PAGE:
Thermally regenerative electrochemically cycled flow batteries with pH neutral electrolytes for harvesting low-grade heat
Author(s)Qian, Xin; Shin, Jungwoo; Tu, Yaodong; Zhang, James Han; Chen, Gang
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Harvesting waste heat with temperatures lower than 100 °C can improve the system efficiency and reduce greenhouse gas emissions, yet it has been a longstanding and challenging task. Electrochemical methods for harvesting low-grade heat have aroused research interest in recent years due to the relatively high effective temperature coefficient of the electrolytes (>1 mV K⁻¹) compared with the thermopower of traditional thermoelectric devices. Compared with other electrochemical devices such as the temperature-variation based thermally regenerative electrochemical cycle and temperature-difference based thermogalvanic cells, the thermally regenerative electrochemically cycled flow battery (TREC-FB) has the advantages of providing a continuous power output, decoupling the heat source and heat sink, and recuperating heat, and compatible with stacking for scaling up. However, the TREC-FB suffers from the issue of stable operation due to the challenge of pH matching between catholyte and anolyte solutions with desirable temperature coefficients. In this work, we demonstrate a pH-neutral TREC-FB based on KI/KI₃ and K₃Fe(CN)₆/K₄Fe(CN)₆ as the catholyte and anolyte, respectively, with a cell temperature coefficient of 1.9 mV K⁻¹ and a power density of 9 μW cm⁻². This work also presents a comprehensive model with a coupled analysis of mass transfer and reaction kinetics in a porous electrode that can accurately capture the flow rate dependence of the power density and energy conversion efficiency. We estimate that the efficiency of the pH-neutral TREC-FB can reach nearly 9% of the Carnot efficiency at the maximum power output with a temperature difference of 37 K. Via analysis, we identify that the mass transfer overpotential inside the porous electrode and the resistance of the ion exchange membrane are the two major factors limiting the efficiency and power density, pointing to directions for future improvements.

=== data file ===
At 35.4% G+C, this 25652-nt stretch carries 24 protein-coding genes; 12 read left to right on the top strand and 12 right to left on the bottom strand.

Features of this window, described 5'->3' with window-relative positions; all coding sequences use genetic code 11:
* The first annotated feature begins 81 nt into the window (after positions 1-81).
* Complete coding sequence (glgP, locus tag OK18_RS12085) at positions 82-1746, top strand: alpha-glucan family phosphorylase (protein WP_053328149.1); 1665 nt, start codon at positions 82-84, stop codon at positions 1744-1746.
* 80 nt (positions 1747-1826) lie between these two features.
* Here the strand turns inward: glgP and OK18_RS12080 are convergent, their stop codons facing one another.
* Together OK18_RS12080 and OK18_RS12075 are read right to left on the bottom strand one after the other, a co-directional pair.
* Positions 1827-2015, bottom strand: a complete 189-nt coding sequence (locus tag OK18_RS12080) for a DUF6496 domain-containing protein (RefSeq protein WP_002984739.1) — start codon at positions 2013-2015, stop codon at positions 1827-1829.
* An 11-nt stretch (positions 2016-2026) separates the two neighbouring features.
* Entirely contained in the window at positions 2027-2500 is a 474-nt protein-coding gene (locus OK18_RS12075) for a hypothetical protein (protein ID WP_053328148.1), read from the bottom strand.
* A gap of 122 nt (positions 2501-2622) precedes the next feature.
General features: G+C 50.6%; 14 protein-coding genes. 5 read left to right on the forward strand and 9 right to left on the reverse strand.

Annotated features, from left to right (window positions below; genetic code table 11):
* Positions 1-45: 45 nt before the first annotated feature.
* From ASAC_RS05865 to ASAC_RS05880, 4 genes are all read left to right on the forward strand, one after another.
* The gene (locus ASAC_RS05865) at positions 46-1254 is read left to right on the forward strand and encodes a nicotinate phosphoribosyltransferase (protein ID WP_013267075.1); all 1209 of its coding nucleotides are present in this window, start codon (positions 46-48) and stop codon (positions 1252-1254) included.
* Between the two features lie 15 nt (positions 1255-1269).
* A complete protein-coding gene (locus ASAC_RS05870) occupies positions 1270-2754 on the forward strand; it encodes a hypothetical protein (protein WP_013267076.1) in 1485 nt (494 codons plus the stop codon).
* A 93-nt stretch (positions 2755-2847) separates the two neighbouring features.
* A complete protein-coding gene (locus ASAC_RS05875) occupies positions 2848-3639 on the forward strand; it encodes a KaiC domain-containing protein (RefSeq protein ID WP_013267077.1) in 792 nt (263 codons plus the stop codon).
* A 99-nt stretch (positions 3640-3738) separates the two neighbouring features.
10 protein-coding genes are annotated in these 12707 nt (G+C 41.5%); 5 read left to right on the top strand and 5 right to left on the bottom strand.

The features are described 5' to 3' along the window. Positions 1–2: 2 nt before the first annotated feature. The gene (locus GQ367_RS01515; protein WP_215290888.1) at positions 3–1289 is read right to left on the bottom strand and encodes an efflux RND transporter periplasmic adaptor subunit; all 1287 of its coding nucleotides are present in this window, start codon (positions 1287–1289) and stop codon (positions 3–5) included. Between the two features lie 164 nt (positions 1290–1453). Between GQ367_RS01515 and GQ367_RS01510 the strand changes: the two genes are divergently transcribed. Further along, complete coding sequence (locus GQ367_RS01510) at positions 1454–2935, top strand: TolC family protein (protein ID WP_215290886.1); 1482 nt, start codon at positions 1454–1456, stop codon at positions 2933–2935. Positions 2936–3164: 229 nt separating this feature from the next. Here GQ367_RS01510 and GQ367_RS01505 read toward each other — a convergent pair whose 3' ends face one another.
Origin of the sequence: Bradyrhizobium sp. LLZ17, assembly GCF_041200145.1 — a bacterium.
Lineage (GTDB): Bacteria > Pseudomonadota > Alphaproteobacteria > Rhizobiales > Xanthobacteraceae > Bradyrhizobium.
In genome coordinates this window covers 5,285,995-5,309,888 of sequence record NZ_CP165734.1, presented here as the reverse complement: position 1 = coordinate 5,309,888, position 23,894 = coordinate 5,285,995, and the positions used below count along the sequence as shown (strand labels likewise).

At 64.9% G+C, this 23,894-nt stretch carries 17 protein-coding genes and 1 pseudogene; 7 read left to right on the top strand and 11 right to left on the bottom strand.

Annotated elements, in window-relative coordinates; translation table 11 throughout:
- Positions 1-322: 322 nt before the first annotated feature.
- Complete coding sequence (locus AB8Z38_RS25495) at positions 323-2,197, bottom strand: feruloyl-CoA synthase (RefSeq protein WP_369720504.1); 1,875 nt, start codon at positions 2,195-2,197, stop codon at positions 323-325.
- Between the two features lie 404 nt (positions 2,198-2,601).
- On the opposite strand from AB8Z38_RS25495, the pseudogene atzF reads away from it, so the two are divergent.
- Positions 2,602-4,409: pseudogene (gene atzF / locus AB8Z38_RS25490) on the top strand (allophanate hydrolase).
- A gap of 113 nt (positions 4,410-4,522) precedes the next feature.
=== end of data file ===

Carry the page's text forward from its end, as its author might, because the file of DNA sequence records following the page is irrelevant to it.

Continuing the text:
DepartmentMassachusetts Institute of Technology. Department of Mechanical Engineering
Physical Chemistry Chemical Physics
Royal Society of Chemistry (RSC)
Qian, Xin et al. "Thermally regenerative electrochemically cycled flow batteries with pH neutral electrolytes for harvesting low-grade heat." Forthcoming in Physical Chemistry Chemical Physics.
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